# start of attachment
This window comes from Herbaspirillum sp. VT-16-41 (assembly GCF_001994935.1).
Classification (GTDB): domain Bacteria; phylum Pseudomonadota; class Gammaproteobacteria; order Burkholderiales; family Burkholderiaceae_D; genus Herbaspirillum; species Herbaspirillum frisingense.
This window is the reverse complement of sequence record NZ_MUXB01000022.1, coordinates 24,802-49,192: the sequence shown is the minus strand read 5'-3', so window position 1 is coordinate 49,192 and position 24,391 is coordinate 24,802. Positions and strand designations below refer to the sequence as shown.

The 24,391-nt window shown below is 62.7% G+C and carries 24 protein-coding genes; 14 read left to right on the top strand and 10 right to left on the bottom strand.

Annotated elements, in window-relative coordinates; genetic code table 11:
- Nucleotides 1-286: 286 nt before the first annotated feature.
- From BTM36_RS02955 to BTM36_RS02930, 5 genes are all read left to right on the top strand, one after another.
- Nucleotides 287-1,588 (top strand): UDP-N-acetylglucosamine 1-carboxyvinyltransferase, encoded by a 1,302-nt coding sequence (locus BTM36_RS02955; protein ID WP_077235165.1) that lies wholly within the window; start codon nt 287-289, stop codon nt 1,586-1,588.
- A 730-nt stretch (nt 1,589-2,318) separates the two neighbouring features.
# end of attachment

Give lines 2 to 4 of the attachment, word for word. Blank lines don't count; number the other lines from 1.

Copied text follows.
Classification (GTDB): domain Bacteria; phylum Pseudomonadota; class Gammaproteobacteria; order Burkholderiales; family Burkholderiaceae_D; genus Herbaspirillum; species Herbaspirillum frisingense.
This window is the reverse complement of sequence record NZ_MUXB01000022.1, coordinates 24,802-49,192: the sequence shown is the minus strand read 5'-3', so window position 1 is coordinate 49,192 and position 24,391 is coordinate 24,802. Positions and strand designations below refer to the sequence as shown.

The 24,391-nt window shown below is 62.7% G+C and carries 24 protein-coding genes; 14 read left to right on the top strand and 10 right to left on the bottom strand.